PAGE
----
If diabetes mellitus has been diagnosed in an entire bitch, immediate
spaying should be considered.  The chance of complete recovery, without the
need for life-long insulin treatment, increases as the period of clinical
symptoms becomes shorter.  In animals in a condition permitting surgery,
ovario-hysterectomy has to be performed under stringent
monitoring(intravenous fluid therapy).  If the condition of the patient is
critical(dehydration, anorexia, uraemia, severe hyperglycemia and
glucosuria) to the extent that surgery is contraindicated, the primary
steps to be taken include fluid and insulin therapy.
In case insulin therapy has been implemented,  the insulin dose has to be
reduced to 30% on the day of the operation(because of the pre-operative
fasting).  It is even better to cease insulin administration and to give
intravenous therapy to provide sufficient extra fluid.

After surgery, a regular check on blood glucose level is necessary.  The
insulin requirement may decrease rapidly after the source of progestogen
has been removed.  Extra control needs to be continued until a stable
situation has been regained.

In cases of completely reversible diabetes mellitus resulting from the
influence of endogenous progesterone, several weeks are sometimes needed
for full recovery of the B cells.

Although the b cells occasionally cannot regenerate completely, the insulin
response of the tissue cells will often improve somewhat after
ovario-hysterectomy.  While maintaining a check on blood glucose levels,
the use of a lower dose of insulin might be appropriate.

Composition and quantity of meals must be similar from day to day.  Since
this is difficult to establish when feeding left-overs, etc.   It is better
to feed commercial pet food, unless this is not accepted by the patient.
note:Queenie has been on a homemade diet and has been a
diabetic since April 23rd, 1995

Cats often are very fussy in their choice of food.
In principle every type of food that the cat will accept will suffice(in
many cases canned prescription diets are well accepted.)

The amount of food should fulfill requirements of the animal depending on
whether the weight has to be maintained, decreased or increased.

The treatment schedule is based on the biphasis activity of the most
suitable insulin preparation, a mixture of amorphous and crystalline
See figure 1 ( this is not included . It is a graph showing when caninsulin
peaks the 30% and 70% parts)
The total daily amount of food must be divided into two meals, synchronized
with the maximum activity of insulin.
For example, the first meal to be given at 08:30 hours and the second meal
7 1/2 hours thereafter, at 16:00 hours.
As a result, an acceptable constant blood glucose level during the greater
part of a 24 hour period will be established.
If insulin is overdosed, hypoglycemia will occur at times of the day during
which the animal can be observed, provided that insulin has been
administered in the morning.

It is safer, for both dogs and cats, to first observe the animal's appetite
before giving the insulin injection.
Administration of insulin can then be done during 
or directly following the meal.
If the patient eats half the meal only, giving 50% of the dose in
indicated.  If the animal has been vomiting the previous day, it is
advisable to wait one half hour after feeding before injecting the insulin,
so that retention of the food can be assured.

In the first phase of insulin regulation, the patient is sometimes
reluctant to eat due to hyperglycemia.  In such cases, insulin must be
administered and the food must be removed after one hour.
If cats continue to refuse to eat in the morning, the best method is to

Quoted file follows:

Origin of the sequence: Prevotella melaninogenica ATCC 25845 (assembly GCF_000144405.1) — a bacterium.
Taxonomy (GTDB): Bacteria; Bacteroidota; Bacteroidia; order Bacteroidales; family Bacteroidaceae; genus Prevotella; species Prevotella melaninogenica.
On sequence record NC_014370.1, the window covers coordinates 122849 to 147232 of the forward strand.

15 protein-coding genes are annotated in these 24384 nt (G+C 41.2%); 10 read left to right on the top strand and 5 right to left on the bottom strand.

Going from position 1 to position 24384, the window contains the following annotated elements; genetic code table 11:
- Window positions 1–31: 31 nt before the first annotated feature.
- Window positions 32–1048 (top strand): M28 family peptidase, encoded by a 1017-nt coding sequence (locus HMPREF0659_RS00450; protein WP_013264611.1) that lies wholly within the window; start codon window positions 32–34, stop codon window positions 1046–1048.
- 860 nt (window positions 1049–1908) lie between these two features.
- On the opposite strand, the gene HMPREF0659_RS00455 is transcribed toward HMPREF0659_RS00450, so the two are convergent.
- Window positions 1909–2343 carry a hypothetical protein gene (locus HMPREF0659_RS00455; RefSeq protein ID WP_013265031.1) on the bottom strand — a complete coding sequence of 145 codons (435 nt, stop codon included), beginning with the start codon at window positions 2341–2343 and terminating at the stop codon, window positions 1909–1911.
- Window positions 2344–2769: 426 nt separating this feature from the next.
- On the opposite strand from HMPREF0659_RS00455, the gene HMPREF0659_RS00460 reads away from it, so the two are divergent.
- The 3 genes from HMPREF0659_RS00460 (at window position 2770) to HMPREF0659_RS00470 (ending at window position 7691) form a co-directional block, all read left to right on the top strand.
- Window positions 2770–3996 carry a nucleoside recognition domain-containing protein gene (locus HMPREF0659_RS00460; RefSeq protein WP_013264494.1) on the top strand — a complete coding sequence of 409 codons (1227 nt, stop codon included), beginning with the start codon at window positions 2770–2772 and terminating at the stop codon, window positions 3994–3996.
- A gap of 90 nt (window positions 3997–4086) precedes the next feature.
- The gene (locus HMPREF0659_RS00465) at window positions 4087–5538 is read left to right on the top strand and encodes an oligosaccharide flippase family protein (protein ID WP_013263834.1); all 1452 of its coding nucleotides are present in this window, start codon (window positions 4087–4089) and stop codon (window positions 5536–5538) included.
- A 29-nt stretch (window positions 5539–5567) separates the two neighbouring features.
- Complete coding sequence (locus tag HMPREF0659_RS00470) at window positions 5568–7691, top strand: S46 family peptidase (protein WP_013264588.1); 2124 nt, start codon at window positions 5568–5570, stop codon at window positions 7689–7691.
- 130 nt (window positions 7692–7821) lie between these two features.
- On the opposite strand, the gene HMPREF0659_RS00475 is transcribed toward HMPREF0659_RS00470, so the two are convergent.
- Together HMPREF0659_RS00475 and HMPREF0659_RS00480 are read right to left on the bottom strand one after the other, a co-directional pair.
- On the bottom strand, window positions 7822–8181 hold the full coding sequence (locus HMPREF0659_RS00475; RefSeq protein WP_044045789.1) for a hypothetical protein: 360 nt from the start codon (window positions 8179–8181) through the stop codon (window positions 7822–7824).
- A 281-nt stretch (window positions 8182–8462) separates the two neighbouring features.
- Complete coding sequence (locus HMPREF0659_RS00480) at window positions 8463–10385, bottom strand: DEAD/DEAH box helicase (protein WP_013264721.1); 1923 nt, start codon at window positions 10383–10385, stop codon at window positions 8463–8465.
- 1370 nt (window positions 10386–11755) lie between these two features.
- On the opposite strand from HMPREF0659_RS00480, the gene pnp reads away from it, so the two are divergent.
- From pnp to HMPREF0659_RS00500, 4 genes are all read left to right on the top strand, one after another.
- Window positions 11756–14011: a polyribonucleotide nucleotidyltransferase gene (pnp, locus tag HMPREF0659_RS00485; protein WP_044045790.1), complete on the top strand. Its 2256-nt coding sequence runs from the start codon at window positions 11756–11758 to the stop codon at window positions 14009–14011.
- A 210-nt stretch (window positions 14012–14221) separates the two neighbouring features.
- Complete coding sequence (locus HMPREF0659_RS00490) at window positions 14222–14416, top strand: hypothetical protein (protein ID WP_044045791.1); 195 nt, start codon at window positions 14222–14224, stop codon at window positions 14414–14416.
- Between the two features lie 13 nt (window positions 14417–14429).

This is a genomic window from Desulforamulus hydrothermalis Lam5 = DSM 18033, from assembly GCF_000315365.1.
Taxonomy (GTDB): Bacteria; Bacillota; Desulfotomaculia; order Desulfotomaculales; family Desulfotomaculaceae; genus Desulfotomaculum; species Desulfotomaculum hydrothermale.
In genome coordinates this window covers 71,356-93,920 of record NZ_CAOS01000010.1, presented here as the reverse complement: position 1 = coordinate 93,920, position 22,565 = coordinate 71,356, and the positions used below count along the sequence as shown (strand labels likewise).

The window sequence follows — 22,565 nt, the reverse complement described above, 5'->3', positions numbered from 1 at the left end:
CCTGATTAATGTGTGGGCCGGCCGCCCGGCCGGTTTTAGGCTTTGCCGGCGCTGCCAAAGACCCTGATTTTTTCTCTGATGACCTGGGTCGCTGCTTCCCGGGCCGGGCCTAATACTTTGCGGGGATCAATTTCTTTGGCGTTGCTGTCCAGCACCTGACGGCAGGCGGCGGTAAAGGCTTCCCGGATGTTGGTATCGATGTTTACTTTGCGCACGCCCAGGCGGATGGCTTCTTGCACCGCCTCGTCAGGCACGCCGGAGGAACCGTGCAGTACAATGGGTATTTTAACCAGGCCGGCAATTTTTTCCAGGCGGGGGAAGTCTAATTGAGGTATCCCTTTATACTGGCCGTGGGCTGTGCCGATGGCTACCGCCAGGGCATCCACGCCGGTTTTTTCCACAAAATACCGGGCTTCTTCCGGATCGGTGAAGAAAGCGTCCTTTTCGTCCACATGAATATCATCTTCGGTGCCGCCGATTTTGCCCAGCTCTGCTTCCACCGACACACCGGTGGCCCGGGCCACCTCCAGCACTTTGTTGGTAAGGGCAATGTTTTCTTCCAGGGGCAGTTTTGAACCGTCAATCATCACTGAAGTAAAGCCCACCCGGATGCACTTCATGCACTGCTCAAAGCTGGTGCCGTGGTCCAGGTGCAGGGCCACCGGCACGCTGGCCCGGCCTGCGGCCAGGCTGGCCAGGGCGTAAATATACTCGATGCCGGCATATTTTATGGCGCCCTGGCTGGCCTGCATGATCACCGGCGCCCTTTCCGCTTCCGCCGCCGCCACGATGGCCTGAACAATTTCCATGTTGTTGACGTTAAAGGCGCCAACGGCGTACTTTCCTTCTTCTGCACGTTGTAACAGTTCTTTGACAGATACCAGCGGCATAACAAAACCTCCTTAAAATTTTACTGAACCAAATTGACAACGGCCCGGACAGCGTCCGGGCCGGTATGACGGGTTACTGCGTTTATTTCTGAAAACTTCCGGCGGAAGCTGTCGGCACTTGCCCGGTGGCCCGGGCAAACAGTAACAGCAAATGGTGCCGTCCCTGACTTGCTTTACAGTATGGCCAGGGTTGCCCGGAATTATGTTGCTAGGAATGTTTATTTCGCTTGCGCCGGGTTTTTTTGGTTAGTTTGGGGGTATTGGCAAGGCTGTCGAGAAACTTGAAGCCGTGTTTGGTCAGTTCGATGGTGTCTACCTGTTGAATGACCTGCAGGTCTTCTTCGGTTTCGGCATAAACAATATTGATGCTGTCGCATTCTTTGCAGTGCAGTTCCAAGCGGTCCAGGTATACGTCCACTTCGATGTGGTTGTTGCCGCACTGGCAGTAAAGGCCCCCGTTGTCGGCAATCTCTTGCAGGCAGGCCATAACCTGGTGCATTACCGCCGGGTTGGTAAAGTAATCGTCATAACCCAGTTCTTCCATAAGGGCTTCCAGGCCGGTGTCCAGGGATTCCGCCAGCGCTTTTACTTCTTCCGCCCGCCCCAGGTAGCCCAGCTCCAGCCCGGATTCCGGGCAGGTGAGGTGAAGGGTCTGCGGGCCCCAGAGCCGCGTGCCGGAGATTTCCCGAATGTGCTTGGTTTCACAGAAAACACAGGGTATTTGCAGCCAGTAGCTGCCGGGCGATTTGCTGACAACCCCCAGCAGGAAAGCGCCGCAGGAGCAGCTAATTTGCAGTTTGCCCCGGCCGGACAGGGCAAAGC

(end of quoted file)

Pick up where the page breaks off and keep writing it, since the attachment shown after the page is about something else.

leave the food available so that the animal  can eat when appetite is
stimulated due to declining glucose levels after insulin administration.
If the patient is not willing to, or cannot eat(fasting, vomiting, diarrhea
or illness) after regulation has been achieved, insulin administration is
contraindicated.  This situation of fasting and retention of insulin can
safely be permitted to remain for 3 or 4 days, as long as the body-fluid
balance is ascertained.
However, hyperglycemia with polyuria and polydipsia may occur.  During the
recovery phase, uptake of food and insulin dose have to be increased
mutually (1/4 portion food-1/4 insulin dose, etc.).

Insulin Treatment
1. Insulin Preparations
Up to now, a variety of preparations developed for the human field have
been used in veterinary practice.  Nowadays, novel human insulins are
produced by synthetic or biotechnological methods.  This method of
production is very expensive and has been developed in order to avoid the
presence of foreign proteins in the final product.
As the result of these measurements, the risk of immunological side effects
in human beings can virtually be excluded.
These expensive preparations do not appear to be necessary for veterinary
use, although products containing bovine insulin may sometimes induce a
slight insulin resistance.  This is due to the fact that bovine insulin
differs in its amino acid structure from canine insulin at two sites.  The
consequence of this is that the dosage needs to be slightly increased in
cases if insulin resistance.  Furthermore, if the insulin therapy is
converted from bovine insulin to purified porcine insulin, one must be
aware of the fact that a decrease in dosage might be necessary.  Porcine
and canine insulin have an identical amino acid structure.  For this
reason, highly purified insulin derived from porcine pancreas is most
Various solutions and suspensions are available, each one with a specific
duration of activity.  Since one injection per day is desirable, the use of
a preparation having a duration of 24 hours is preferred.  An insulin-zinc
suspension is very suitable for this purpose.

Caninsulin is an aqueous suspension of 40 I.U. highly purified porcine
insulin per ml, consisting of 30% amorphous and 70% crystalline zinc
insulin.  The amorphous fraction will reach its maximum effect
approximately 3 hours following subcutaneous administration and the total
useful effects lasts for about 8 hours.  Thereafter, the effect is taken
over by the crystalline fraction, having a slower onset with a maximum